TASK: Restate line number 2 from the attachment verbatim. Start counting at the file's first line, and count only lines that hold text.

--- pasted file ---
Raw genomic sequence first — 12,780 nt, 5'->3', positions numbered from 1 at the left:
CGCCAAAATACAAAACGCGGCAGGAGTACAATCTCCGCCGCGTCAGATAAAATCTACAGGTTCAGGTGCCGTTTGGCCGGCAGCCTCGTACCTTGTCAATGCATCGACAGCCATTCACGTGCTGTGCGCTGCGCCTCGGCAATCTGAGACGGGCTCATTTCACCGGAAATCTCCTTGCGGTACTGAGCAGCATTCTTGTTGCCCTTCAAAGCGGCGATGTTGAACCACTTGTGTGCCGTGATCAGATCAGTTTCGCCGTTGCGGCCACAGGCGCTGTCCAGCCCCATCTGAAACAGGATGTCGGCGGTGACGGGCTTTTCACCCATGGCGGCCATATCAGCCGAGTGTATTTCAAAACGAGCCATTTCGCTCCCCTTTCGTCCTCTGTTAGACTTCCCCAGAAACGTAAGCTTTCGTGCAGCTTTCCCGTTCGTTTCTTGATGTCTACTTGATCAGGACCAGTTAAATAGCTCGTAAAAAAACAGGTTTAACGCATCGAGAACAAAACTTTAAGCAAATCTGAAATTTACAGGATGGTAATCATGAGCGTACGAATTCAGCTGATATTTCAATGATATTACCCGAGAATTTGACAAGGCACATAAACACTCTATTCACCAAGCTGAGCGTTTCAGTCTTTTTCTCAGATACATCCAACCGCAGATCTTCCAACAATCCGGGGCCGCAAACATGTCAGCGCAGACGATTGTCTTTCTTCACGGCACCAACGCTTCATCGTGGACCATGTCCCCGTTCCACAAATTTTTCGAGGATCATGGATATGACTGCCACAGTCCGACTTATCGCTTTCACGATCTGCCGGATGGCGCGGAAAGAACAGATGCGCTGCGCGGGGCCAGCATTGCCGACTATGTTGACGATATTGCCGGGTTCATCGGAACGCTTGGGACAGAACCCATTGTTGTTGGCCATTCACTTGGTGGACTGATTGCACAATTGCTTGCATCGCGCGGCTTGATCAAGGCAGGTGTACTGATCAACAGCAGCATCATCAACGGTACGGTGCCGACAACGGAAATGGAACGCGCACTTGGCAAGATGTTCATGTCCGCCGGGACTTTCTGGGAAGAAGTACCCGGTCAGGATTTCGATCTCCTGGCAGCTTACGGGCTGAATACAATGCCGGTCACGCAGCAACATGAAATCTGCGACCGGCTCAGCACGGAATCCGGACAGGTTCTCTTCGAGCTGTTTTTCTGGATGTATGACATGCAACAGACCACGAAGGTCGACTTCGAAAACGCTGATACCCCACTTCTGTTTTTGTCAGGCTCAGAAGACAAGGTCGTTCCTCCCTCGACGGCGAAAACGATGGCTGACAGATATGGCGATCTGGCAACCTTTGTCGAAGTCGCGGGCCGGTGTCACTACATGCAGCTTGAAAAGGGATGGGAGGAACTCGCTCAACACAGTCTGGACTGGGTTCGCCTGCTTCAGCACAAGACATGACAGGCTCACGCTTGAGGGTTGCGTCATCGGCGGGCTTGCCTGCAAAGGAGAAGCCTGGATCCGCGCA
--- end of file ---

CGCCAAAATACAAAACGCGGCAGGAGTACAATCTCCGCCGCGTCAGATAAAATCTACAGGTTCAGGTGCCGTTTGGCCGGCAGCCTCGTACCTTGTCAATGCATCGACAGCCATTCACGTGCTGTGCGCTGCGCCTCGGCAATCTGAGACGGGCTCATTTCACCGGAAATCTCCTTGCGGTACTGAGCAGCATTCTTGTTGCCCTTCAAAGCGGCGATGTTGAACCACTTGTGTGCCGTGATCAGATCAGTTTCGCCGTTGCGGCCACAGGCGCTGTCCAGCCCCATCTGAAACAGGATGTCGGCGGTGACGGGCTTTTCACCCATGGCGGCCATATCAGCCGAGTGTATTTCAAAACGAGCCATTTCGCTCCCCTTTCGTCCTCTGTTAGACTTCCCCAGAAACGTAAGCTTTCGTGCAGCTTTCCCGTTCGTTTCTTGATGTCTACTTGATCAGGACCAGTTAAATAGCTCGTAAAAAAACAGGTTTAACGCATCGAGAACAAAACTTTAAGCAAATCTGAAATTTACAGGATGGTAATCATGAGCGTACGAATTCAGCTGATATTTCAATGATATTACCCGAGAATTTGACAAGGCACATAAACACTCTATTCACCAAGCTGAGCGTTTCAGTCTTTTTCTCAGATACATCCAACCGCAGATCTTCCAACAATCCGGGGCCGCAAACATGTCAGCGCAGACGATTGTCTTTCTTCACGGCACCAACGCTTCATCGTGGACCATGTCCCCGTTCCACAAATTTTTCGAGGATCATGGATATGACTGCCACAGTCCGACTTATCGCTTTCACGATCTGCCGGATGGCGCGGAAAGAACAGATGCGCTGCGCGGGGCCAGCATTGCCGACTATGTTGACGATATTGCCGGGTTCATCGGAACGCTTGGGACAGAACCCATTGTTGTTGGCCATTCACTTGGTGGACTGATTGCACAATTGCTTGCATCGCGCGGCTTGATCAAGGCAGGTGTACTGATCAACAGCAGCATCATCAACGGTACGGTGCCGACAACGGAAATGGAACGCGCACTTGGCAAGATGTTCATGTCCGCCGGGACTTTCTGGGAAGAAGTACCCGGTCAGGATTTCGATCTCCTGGCAGCTTACGGGCTGAATACAATGCCGGTCACGCAGCAACATGAAATCTGCGACCGGCTCAGCACGGAATCCGGACAGGTTCTCTTCGAGCTGTTTTTCTGGATGTATGACATGCAACAGACCACGAAGGTCGACTTCGAAAACGCTGATACCCCACTTCTGTTTTTGTCAGGCTCAGAAGACAAGGTCGTTCCTCCCTCGACGGCGAAAACGATGGCTGACAGATATGGCGATCTGGCAACCTTTGTCGAAGTCGCGGGCCGGTGTCACTACATGCAGCTTGAAAAGGGATGGGAGGAACTCGCTCAACACAGTCTGGACTGGGTTCGCCTGCTTCAGCACAAGACATGACAGGCTCACGCTTGAGGGTTGCGTCATCGGCGGGCTTGCCTGCAAAGGAGAAGCCTGGATCCGCGCA